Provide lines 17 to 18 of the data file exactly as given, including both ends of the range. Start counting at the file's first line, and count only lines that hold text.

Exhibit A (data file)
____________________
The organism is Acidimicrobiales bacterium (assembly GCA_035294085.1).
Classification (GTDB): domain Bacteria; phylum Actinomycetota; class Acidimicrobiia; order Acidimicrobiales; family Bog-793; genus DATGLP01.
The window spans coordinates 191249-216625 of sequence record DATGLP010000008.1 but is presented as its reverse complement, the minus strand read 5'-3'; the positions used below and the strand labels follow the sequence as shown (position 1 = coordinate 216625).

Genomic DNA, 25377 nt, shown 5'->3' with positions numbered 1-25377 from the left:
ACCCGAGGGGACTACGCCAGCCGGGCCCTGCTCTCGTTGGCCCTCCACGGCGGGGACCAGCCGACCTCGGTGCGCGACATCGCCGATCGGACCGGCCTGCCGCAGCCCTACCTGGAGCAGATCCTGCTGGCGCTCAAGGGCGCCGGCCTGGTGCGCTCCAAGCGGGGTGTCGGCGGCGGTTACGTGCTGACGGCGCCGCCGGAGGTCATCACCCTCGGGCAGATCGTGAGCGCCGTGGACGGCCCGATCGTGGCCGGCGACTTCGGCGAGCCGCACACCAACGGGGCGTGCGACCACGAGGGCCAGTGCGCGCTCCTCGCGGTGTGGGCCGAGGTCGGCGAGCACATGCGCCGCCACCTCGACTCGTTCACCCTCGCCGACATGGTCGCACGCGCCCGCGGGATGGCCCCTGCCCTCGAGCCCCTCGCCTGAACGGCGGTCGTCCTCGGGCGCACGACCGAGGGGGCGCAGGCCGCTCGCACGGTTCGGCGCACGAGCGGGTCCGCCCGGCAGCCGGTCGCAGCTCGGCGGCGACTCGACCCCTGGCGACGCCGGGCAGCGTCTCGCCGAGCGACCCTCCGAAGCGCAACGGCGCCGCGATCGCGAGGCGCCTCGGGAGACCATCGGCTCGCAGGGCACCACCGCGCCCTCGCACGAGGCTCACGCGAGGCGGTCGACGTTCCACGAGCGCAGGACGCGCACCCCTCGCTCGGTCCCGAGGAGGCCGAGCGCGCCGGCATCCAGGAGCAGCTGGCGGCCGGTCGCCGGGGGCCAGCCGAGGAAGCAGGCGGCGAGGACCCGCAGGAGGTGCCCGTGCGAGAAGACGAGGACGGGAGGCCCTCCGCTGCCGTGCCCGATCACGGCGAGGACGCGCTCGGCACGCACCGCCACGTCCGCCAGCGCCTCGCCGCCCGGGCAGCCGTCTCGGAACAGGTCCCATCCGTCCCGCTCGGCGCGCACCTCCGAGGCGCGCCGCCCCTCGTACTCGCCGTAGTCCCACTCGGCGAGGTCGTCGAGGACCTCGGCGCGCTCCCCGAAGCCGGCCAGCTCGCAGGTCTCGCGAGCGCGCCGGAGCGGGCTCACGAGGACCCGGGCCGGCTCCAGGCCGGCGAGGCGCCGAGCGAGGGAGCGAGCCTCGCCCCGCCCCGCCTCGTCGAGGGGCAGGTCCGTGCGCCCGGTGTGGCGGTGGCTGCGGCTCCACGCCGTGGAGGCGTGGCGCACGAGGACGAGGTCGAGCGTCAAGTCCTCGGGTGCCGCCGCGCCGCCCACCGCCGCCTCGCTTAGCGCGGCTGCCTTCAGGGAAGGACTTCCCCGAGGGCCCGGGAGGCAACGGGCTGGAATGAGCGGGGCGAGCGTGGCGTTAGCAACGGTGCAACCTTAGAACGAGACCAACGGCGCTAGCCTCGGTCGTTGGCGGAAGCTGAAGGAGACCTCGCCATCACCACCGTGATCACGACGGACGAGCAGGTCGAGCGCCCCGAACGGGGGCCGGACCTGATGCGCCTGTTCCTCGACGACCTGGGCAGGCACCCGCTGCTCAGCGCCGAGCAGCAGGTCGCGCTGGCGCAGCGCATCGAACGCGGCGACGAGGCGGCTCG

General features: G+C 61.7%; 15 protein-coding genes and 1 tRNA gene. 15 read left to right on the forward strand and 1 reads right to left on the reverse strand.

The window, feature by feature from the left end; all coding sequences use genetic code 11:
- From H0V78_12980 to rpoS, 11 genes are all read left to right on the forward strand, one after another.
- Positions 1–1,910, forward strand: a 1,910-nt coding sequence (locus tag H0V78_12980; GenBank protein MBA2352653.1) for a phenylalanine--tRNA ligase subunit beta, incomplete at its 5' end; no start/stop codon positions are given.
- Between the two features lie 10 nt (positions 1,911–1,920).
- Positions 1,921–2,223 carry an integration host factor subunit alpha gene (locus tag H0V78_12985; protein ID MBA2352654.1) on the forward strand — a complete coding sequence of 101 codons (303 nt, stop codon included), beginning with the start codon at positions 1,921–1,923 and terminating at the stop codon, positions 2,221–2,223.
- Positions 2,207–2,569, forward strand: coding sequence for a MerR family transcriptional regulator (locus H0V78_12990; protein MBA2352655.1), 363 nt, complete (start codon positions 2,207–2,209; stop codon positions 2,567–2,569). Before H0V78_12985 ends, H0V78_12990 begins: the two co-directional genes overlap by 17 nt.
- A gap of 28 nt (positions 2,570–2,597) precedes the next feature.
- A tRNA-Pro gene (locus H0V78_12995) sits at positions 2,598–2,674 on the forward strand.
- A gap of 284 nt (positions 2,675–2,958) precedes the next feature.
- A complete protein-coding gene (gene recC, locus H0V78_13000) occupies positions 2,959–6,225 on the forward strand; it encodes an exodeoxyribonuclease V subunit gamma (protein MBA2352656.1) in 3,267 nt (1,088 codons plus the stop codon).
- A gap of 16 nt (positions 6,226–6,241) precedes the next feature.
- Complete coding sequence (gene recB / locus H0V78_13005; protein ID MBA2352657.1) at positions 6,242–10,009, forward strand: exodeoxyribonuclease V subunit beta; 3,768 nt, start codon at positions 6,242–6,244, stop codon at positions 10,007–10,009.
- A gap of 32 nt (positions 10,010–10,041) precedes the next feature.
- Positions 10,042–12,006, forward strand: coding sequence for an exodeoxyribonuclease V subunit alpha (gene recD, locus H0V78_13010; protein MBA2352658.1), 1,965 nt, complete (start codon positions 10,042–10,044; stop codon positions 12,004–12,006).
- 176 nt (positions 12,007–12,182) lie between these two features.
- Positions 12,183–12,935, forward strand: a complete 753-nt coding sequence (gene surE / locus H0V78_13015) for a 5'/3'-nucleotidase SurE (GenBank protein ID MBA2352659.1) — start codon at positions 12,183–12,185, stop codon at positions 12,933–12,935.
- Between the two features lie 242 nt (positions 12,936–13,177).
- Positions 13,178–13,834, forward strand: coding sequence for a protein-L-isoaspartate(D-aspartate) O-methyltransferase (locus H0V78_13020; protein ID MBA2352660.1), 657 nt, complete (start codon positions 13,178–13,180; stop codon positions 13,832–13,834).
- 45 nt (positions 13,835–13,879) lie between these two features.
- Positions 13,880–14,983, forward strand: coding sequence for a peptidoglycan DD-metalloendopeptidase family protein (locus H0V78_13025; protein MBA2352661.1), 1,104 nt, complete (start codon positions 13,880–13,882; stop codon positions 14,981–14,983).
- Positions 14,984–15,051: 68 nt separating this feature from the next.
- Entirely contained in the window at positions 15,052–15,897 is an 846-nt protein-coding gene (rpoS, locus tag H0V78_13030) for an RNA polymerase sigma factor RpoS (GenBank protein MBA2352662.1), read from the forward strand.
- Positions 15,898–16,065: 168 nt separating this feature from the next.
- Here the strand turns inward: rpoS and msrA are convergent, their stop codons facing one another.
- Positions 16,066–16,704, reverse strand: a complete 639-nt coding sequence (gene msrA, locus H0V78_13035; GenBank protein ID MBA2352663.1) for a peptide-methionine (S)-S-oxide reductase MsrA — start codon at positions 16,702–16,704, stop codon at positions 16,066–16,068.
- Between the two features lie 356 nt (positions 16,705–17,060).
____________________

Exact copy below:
- A gap of 16 nt (positions 6,226–6,241) precedes the next feature.
- Complete coding sequence (gene recB / locus H0V78_13005; protein ID MBA2352657.1) at positions 6,242–10,009, forward strand: exodeoxyribonuclease V subunit beta; 3,768 nt, start codon at positions 6,242–6,244, stop codon at positions 10,007–10,009.